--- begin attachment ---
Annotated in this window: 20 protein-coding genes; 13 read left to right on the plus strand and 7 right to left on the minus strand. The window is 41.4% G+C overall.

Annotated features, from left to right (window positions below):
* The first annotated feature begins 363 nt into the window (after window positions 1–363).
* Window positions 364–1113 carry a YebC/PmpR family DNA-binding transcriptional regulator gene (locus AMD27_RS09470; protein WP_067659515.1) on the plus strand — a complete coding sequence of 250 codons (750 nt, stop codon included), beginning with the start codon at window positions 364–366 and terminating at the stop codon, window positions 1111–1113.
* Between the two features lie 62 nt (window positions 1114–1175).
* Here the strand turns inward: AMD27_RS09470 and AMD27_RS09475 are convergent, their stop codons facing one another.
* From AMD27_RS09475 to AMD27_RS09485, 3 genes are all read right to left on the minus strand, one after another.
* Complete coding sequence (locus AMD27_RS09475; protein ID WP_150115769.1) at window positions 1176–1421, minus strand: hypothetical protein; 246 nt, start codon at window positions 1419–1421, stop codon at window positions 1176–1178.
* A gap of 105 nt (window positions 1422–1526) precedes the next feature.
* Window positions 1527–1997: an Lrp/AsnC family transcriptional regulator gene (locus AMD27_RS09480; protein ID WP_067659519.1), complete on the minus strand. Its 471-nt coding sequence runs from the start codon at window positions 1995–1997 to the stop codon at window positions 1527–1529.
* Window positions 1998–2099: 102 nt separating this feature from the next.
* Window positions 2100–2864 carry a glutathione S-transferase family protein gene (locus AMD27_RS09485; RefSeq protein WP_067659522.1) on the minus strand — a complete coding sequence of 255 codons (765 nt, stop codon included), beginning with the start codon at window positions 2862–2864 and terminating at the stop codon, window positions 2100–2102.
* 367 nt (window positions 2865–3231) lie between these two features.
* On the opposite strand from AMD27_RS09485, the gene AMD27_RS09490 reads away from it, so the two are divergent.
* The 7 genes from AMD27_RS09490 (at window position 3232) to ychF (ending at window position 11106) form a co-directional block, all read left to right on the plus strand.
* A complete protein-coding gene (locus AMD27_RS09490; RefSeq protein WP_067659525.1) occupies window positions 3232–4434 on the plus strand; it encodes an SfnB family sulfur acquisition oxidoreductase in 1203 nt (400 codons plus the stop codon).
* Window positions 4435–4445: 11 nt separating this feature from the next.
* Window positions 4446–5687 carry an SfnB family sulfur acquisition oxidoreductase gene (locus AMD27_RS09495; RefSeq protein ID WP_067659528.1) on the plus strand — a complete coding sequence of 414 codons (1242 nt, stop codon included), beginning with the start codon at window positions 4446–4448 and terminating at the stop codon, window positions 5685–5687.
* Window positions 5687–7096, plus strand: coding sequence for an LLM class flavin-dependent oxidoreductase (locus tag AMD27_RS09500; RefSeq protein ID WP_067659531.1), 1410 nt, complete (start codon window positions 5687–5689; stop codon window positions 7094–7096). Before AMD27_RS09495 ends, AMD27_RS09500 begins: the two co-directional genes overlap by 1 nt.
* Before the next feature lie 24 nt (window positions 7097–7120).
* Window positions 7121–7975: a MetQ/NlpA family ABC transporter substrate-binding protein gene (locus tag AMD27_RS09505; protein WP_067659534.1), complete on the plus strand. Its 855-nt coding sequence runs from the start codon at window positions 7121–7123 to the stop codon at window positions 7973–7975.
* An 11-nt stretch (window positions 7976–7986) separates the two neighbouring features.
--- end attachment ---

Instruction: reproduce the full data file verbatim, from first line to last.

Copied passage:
Annotated in this window: 20 protein-coding genes; 13 read left to right on the plus strand and 7 right to left on the minus strand. The window is 41.4% G+C overall.

Annotated features, from left to right (window positions below):
* The first annotated feature begins 363 nt into the window (after window positions 1–363).
* Window positions 364–1113 carry a YebC/PmpR family DNA-binding transcriptional regulator gene (locus AMD27_RS09470; protein WP_067659515.1) on the plus strand — a complete coding sequence of 250 codons (750 nt, stop codon included), beginning with the start codon at window positions 364–366 and terminating at the stop codon, window positions 1111–1113.
* Between the two features lie 62 nt (window positions 1114–1175).
* Here the strand turns inward: AMD27_RS09470 and AMD27_RS09475 are convergent, their stop codons facing one another.
* From AMD27_RS09475 to AMD27_RS09485, 3 genes are all read right to left on the minus strand, one after another.
* Complete coding sequence (locus AMD27_RS09475; protein ID WP_150115769.1) at window positions 1176–1421, minus strand: hypothetical protein; 246 nt, start codon at window positions 1419–1421, stop codon at window positions 1176–1178.
* A gap of 105 nt (window positions 1422–1526) precedes the next feature.
* Window positions 1527–1997: an Lrp/AsnC family transcriptional regulator gene (locus AMD27_RS09480; protein ID WP_067659519.1), complete on the minus strand. Its 471-nt coding sequence runs from the start codon at window positions 1995–1997 to the stop codon at window positions 1527–1529.
* Window positions 1998–2099: 102 nt separating this feature from the next.
* Window positions 2100–2864 carry a glutathione S-transferase family protein gene (locus AMD27_RS09485; RefSeq protein WP_067659522.1) on the minus strand — a complete coding sequence of 255 codons (765 nt, stop codon included), beginning with the start codon at window positions 2862–2864 and terminating at the stop codon, window positions 2100–2102.
* 367 nt (window positions 2865–3231) lie between these two features.
* On the opposite strand from AMD27_RS09485, the gene AMD27_RS09490 reads away from it, so the two are divergent.
* The 7 genes from AMD27_RS09490 (at window position 3232) to ychF (ending at window position 11106) form a co-directional block, all read left to right on the plus strand.
* A complete protein-coding gene (locus AMD27_RS09490; RefSeq protein WP_067659525.1) occupies window positions 3232–4434 on the plus strand; it encodes an SfnB family sulfur acquisition oxidoreductase in 1203 nt (400 codons plus the stop codon).
* Window positions 4435–4445: 11 nt separating this feature from the next.
* Window positions 4446–5687 carry an SfnB family sulfur acquisition oxidoreductase gene (locus AMD27_RS09495; RefSeq protein ID WP_067659528.1) on the plus strand — a complete coding sequence of 414 codons (1242 nt, stop codon included), beginning with the start codon at window positions 4446–4448 and terminating at the stop codon, window positions 5685–5687.
* Window positions 5687–7096, plus strand: coding sequence for an LLM class flavin-dependent oxidoreductase (locus tag AMD27_RS09500; RefSeq protein ID WP_067659531.1), 1410 nt, complete (start codon window positions 5687–5689; stop codon window positions 7094–7096). Before AMD27_RS09495 ends, AMD27_RS09500 begins: the two co-directional genes overlap by 1 nt.
* Before the next feature lie 24 nt (window positions 7097–7120).
* Window positions 7121–7975: a MetQ/NlpA family ABC transporter substrate-binding protein gene (locus tag AMD27_RS09505; protein WP_067659534.1), complete on the plus strand. Its 855-nt coding sequence runs from the start codon at window positions 7121–7123 to the stop codon at window positions 7973–7975.
* An 11-nt stretch (window positions 7976–7986) separates the two neighbouring features.